Regulation of Vehicle Greenhouse Gas Emissions: State and Federal Standards

This report discusses the federal Corporate Average Fuel Economy (CAFE) standards (including tighter standards enacted under P.L. 110-140) and compares them with the GHG standards under California’s law. It also identifies some factors that would have a bearing on the relative stringency of CAFE and the California program.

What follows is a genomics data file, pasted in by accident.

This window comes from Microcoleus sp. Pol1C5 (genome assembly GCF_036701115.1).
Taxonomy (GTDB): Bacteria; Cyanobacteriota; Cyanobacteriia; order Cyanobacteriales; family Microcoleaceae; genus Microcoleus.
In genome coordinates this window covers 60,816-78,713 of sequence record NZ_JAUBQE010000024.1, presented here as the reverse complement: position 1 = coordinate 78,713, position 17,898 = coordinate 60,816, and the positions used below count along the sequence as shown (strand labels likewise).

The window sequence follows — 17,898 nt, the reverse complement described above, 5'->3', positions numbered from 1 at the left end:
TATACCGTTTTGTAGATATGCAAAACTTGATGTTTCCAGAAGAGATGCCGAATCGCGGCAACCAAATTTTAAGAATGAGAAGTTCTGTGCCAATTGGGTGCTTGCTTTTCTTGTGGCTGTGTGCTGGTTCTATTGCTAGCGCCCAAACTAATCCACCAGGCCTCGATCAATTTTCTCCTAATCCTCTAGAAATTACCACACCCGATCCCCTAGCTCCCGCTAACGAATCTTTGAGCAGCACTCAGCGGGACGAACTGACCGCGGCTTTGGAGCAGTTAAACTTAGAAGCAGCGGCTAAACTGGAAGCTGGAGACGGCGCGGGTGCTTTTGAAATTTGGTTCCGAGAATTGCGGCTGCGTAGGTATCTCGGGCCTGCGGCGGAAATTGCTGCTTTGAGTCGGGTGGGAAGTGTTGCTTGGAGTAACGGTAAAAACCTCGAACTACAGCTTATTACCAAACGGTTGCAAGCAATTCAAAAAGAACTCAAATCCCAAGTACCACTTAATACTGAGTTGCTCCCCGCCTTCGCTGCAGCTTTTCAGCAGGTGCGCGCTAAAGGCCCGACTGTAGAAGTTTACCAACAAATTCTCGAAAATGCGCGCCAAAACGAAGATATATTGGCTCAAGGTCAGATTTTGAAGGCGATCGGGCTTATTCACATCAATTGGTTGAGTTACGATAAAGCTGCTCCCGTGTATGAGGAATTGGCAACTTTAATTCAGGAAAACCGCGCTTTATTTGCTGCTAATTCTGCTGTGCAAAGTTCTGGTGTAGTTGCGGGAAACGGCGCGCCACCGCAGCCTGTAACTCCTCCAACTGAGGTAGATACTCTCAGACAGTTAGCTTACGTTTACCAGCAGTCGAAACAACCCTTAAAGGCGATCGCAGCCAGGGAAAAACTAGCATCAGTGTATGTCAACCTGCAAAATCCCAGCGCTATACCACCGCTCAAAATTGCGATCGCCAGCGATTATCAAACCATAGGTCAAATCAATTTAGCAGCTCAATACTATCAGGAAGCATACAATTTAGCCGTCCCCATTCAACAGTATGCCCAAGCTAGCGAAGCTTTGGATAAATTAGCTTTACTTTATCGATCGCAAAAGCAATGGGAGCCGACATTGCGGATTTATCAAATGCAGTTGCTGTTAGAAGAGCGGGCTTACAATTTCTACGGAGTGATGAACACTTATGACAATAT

Order Code RS22788 January 11, 2008 Regulation of Vehicle Greenhouse Gas Emissions: State and Federal Standards Brent D. Yacobucci Specialist in Energy and Environmental Policy Resources, Science, and Industry Division Summary California is seeking, under the Clean Air Act, authority to establish greenhouse gas (GHG) emissions standards for passenger vehicles. The standards would require a 30% reduction in per-mile GHG from 2002 levels by 2016. To implement the standards, the state must secure a waiver from the Environmental Protection Agency (EPA). In December 2007, the EPA Administrator announced that the agency would deny California’s waiver request, in part, because he argues new federal fuel economy standards established in the 2007 energy bill (P.L. 110-140) will be more stringent than the California program. California is challenging the agency’s denial and its rationale. This report discusses the federal Corporate Average Fuel Economy (CAFE) standards (including tighter standards enacted under P.L. 110-140) and compares them with the GHG standards under California’s law. It also identifies some factors that would have a bearing on the relative stringency of CAFE and the California program. Background. In 2002, the state of California enacted AB1493, requiring greenhouse gas (GHG) emissions reductions for new passenger vehicles starting in model year (MY) 2009. In 2004, the California Air Resources Board (CARB) finalized regulations requiring annual reductions in average GHG emissions for new vehicles between MY2009 and MY2016. Ultimately, this law requires a 30% reduction in average per-mile emissions from MY2002 levels by MY2016. As of January 2008, 16 other states have adopted or announced their intention to adopt California’s standards.1 Passenger vehicles are a key source for GHG emissions from mobile sources in the United States. Transportation accounts for roughly one third of all U.S. carbon dioxide (CO2) emissions. Passenger vehicles alone represent roughly 60% of transportation emissions, or roughly 20% of total U.S. CO2 emissions. Because passenger vehicles play 1 Pew Center on Global Climate Change. States Poised to Adopt California Vehicle GHG Standards. Updated December 2007. For more information on state actions on GHGs, see CRS Report RL33812, Climate Change: Action by States To Address Greenhouse Gas Emissions. CRS-2 such a significant role in U.S. GHG emissions, there is growing interest in reducing their emissions as part of a strategy to address climate change concerns. In general, there are three ways to reduce vehicle GHG emissions: 1) reduce vehicle miles traveled (through strategies such as carpooling, transit, or teleworking); 2) reduce vehicle per-mile fuel consumption (through improved fuel economy) and per-mile noncarbon emissions (e.g., fluorinated gas emissions from air conditioner systems) through improvements in vehicle systems; and 3) convert to lower-carbon transportation fuels. Therefore, any program to reduce GHG emissions will likely raise fuel economy. Likewise, any program to increase fuel economy will lower GHG emissions. States do not have the authority to set fuel economy standards. That authority rests solely with the federal government, which sets federal Corporate Average Fuel Economy (CAFE) standards under the Energy Policy and Conservation Act (P.L. 94-163). However, critics of the proposed standards argue that, if the reductions finalized by CARB are placed into effect, these standards will largely be met through increases in vehicle fuel economy. In other words, in this view, California’s proposal to impose more stringent standards on vehicle emissions is an implicit, if not explicit, fuel economy standard. While states do not have authority to regulate fuel economy, the Clean Air Act grants California solely the authority to set vehicle pollutant emissions standards — subject to the state filing a petition with the Environmental Protection Agency (EPA) and being granted a waiver by that agency. Any state-established standards must be at least as stringent as the federal standards, and must be needed to meet “compelling and extraordinary conditions.”2 While only California can petition for a waiver, other states may adopt any California standards that are put into place following the granting of the waiver. However, on December 19, 2007, EPA Administrator Stephen Johnson sent a letter to California Governor Arnold Schwarzenegger informing him that EPA would deny California’s waiver request.3 Without this waiver, California’s program cannot be implemented. EPA’s rationale appears to consist of two arguments: First, California has not shown that its regulations are needed to meet compelling and extraordinary conditions, as required by the Clean Air Act. Second, the Administration and Congress are addressing climate change through national standards. These explanations have been deemed unsatisfactory by California officials. As a result, on January 2, 2008, California (along with 15 other states) filed a suit against EPA in the U.S. Court of Appeals, 9th Circuit, challenging EPA’s rejection of the petition. Federal CAFE Standards. The Energy Policy and Conservation Act (EPCA) established CAFE standards for passenger cars for MY1978. The CAFE standards called 2 For more information on the Clean Air Act waiver process, see CRS Report RL34099, California's Waiver Request to Control Greenhouse Gases Under the Clean Air Act. 3 EPA Administrator Stephen L. Johnson. Letter to the Honorable Arnold Schwarzenegger, Governor of the State of California. December 19, 2007. It should be noted that there are no details in the letter of how the number of 33.8 mpg was calculated. CRS-3 for an eventual doubling in new car fleet fuel economy by 1985.4 EPCA also granted the Department of Transportation (DOT) the authority to establish CAFE standards for other classes of vehicles, including light-duty trucks.5 DOT first established CAFE standards for light trucks in MY1979. For passenger cars, the current standard is 27.5 mpg. For light trucks, the standard was 22.2 mpg for MY2007. On April 6, 2006, DOT issued additional rules to further increase light truck fuel economy through MY2011, although that rule was recently sent back to DOT. In November 2007, the U.S. Court of Appeals for the Ninth Circuit ruled that the agency had not conducted a sufficiently rigorous analysis to measure whether the standards in the final rule would have a beneficial effect in improving environmental quality through reduction of GHG emissions. On December 19, 2007, President Bush signed the Energy Independence and Security Act of 2007 (P.L. 110-140, H.R. 6). Among other provisions, Title I of the law requires an increase in passenger car and light truck fuel economy standards to a combined average of 35 mpg in 2020 (up from roughly 25 mpg today). The law requires DOT to set interim standards between MY2011 and MY2019 in order to reach the 2020 goal, but does not specify a schedule for CAFE increases. The American Council for an Energy Efficient Economy (ACEEE) estimates that the CAFE provisions in P.L. 110-140 will save roughly 2.4 million barrels of oil per day in 2020. Further, ACEEE estimates that the standards could reduce annual CO2 emissions by 47 million metric tons (MMT) annually by 2020 and 404 MMT annually by 2030.6 While the new law requires an umbrella average of 35 mpg for cars and light trucks, the law requires separate standards for these classes. It is expected that the passenger car standard will be significantly higher than the light truck standard. As previously noted, one of the arguments advanced by EPA Administrator Johnson in denying California’s request was that the restructuring of CAFE in P.L. 110-140 will result in a more stringent program than the proposed California program. A number of considerations factor into any analysis of the agency’s contention; some of the major ones are discussed below. California’s Vehicle Greenhouse Gas Rule. California’s rule is not an explicit fuel economy standard, but instead limits total vehicle per-mile GHG emissions. These include CO2 emissions from combustion, as well as tailpipe methane emissions and hydrofluorocarbon (HFC) emissions from air conditioning systems. However, since the majority of vehicle emissions are CO2 emissions from fuel combustion, it is expected that most of the reductions needed to meet the California standards will come through reductions in per-mile fuel consumption (i.e., increases in vehicle fuel economy). Other allowable strategies include credits for the sale of alternative fuel and flexible fuel vehicles, if it can be demonstrated that these vehicles will be operated on alternative fuels. 4 For more information on the CAFE program, see CRS Report RL33413, Automobile and Light Truck Fuel Economy: The CAFE Standards. 5 6 Light trucks include pickups, vans, and sport utility vehicles (SUVs). American Council for an Energy-Efficient Economy. Energy Bill Savings Estimates as Passed by the Senate. December 14, 2007. Available at [http://www.aceee.org/energy/national /EnergyBillSavings12-14.pdf], accessed January 7, 2008. CRS-4 The standards are separated into two classes. The first is passenger cars (PC) and lighter light duty trucks (LDT1).7 The second is heavier light duty trucks (LDT2).8 Unlike the new CAFE standard, there is no umbrella standard for the California program. Therefore, if more vehicles in the PC/LDT1 class are sold in California, the fleet average will be higher, if fewer of these vehicles are sold, the average will be lower.9 The state of California estimates that by 2016, their standards will save roughly 17 MMT of CO2 annually by 2016, and that the program, along with anticipated standards for MY2017 through MY2020 will save 33 MMT annually by 2020.10 Further, the state estimates that the required GHG reductions are equivalent to an average fuel economy of 36.6 mpg for new vehicles in the state.11 However, in denying California’s waiver request, EPA estimated that California’s standards would result in an 33.8 mpg average in California and the other states looking to adopt California’s standards. One of the key requirements under the Clean Air Act to allow California to set its own standards is that the standards be at least as stringent as the federal standards. According to California, they have met this requirement; EPA contends they have not, based on its estimate of fuel economy under the California program. California estimates that the CAFE program would result in an average fuel economy in the state of 35.7 mpg by 2020, and would save a total of roughly 8 MMT annually within the state by 2016, and roughly 19 MMT by 2020.12 (As compared to 17 MMT and 33 MMT, respectively, under the California program.) EPA has yet to publish estimates of the anticipated GHG savings from new CAFE standards. Comparison of CAFE and California’s Program. The California program and the federal CAFE program regulate two different, although overlapping, factors. The CAFE program requires that automakers achieve specific fuel economy targets while the California program requires automakers to achieve specific reductions in vehicle GHG emissions (See Table 1). Two key questions must be addressed in comparing the federal CAFE program with the California program. The first is the mix of vehicles covered by the programs. The CAFE standards under P.L. 110-140 require an umbrella standard of 35 mpg by 2020. The law also requires separate standards for passenger cars and light trucks, but leaves these standards to the discretion of the Secretary of Transportation. It is expected that the passenger car standard will be more stringent than the light truck standard. Therefore, a state whose new vehicle fleet mirrors the national average will have average fuel economy roughly equivalent to the CAFE standard. A state that buys more light trucks will likely have a lower average fuel economy; a state that buys more passenger cars will likely have 7 LDT1: Light-duty trucks up to 3,750 pounds gross vehicle weight (GVW). 8 LDT2: Light-duty trucks above 3,750 pounds GVW. 9 Under the federal program, regardless of the fleet mix, the combined average must be 35 mpg. 10 California Air Resources Board (CARB). Comparison of Greenhouse Gas Reductions Under CAFE Standards and ARB Regulations Adopted Pursuant to AB1493. January 2, 2008. pp. 8-9. 11 Ibid. p. 6. 12 Ibid. p. 10. CRS-5 a higher average fuel economy. California estimates that passenger cars and lighter light trucks represent roughly 70% of new vehicles in the state, as opposed to roughly 50% nationwide. The California program maintains separate standards for a slightly different set of vehicles than the federal program, but has no umbrella standard. Table 1. Comparison of CAFE Under P.L. 110-140 and California’s Vehicle Greenhouse Gas Program Program CAFE Under P.L. 110-140 California’s Vehicle GHG Program Regulated Measure Fuel economy (mpg) Greenhouse Gases (g/mi) Vehicle Classes - Passenger Cars - Light Trucks - Passenger Cars and Lighter Light Trucks (LDT1) - Heavier Light Trucks (LDT2) First Year of Regulation MY2011 MY2009 Interim Standards Required Yes Yes Interim Standards Specified No Yes Year of Full Implementation MY2020 MY2016 A second key question in comparing the two programs is their timing. Assuming California’s estimates of the fuel economy resulting from its GHG program are accurate,13 then it seems unlikely that federal CAFE standards would exceed the fuel economy increases expected from California’s program (Figure 1). As was stated above, the federal standards do not start to phase in until MY2011, while the California standards begin two years earlier. Second, while the California program explicitly defines interim standards, with most of the increase required in first four years (MY2009-MY2012), P.L. 110-140 does not specify what the interim federal standards should be, only that there must be interim standards. Assuming CARB’s analysis is accurate, California’s program will require in 2016 higher fuel economy than required by the federal program four years later. Future Actions. In addition to the above established programs, future actions will likely affect the interactions between California’s vehicle GHG program and federal programs. On September 27, 2006, Governor Schwarzenegger signed AB32. This law commits California to additional GHG reductions beyond those required under AB1493. CARB has announced proposed vehicle standards that would apply for MY2017 through MY2020. If promulgated, these standards would be more stringent than those under the current California program.14 However, like the standards under AB1493, they would also require an EPA waiver from the Clean Air Act. Consequently, the result of the 13 As of January 8, 2008, EPA has yet to publish the technical analysis supporting the Agency’s decision to deny the California’s waiver petition. 14 California estimates that the proposed standards would be equivalent to 43.9 mpg in 2020. CARB. Op. cit. p. 6. CRS-6 current challenge to the EPA denial of California’s waiver request will likely affect the outcome of the proposed changes to California’s program.15 Figure 1. Estimated Fleet Average Fuel Economy (mpg) From CAFE and California’s Vehicle GHG Program 45 40 35 30 25 20 2009 2011 2013 2015 2017 2019 California California (Phase 2) CAFE Scenario 1 CAFE Scenario 2 Sources: California estimates: CARB. Comparison of Greenhouse Gas Reductions Under CAFE Standards and ARB Regulations Adopted Pursuant to AB1493. January 2, 2008. p. 6; CAFE Scenarios: CRS estimates of California’s average fuel economy under CAFE with a geometric increase to 35.7 mpg from current levels (CAFE 1) and a linear increase (CAFE 2). On April 2, 2007, in the case Massachusetts v. EPA, the U.S. Supreme Court found that EPA has the authority to regulate GHGs from new motor vehicles, and the responsibility to do so unless EPA finds that GHGs do not “endanger public health and welfare.”16 Assuming that EPA concludes that new standards are necessary, the agency may issue its own vehicle GHG standards in the future. However, Executive Order 13432 requires coordination among agencies with respect to vehicle GHG emissions regulation.17 Therefore, it seems likely that any future action by EPA will be taken in coordination with DOT on new standards. 15 For example, it is possible that EPA could find that the new standards are more stringent than the CAFE standards, and thus grant California the waiver. On the other hand, EPA could maintain that no compelling need for the standards exist at the state level, and that fuel economy and vehicle GHG emissions should continue to be regulated at the federal level. 16 See CRS Report RS22665, The Supreme Court's Climate Change Decision: Massachusetts v. EPA. 17 The White House. Executive Order 13432: Cooperation Among Agencies in Protecting the Environment with Respect to Greenhouse Gas Emissions From Motor Vehicles, Nonroad Vehicles, and Nonroad Engines. May 14, 2007.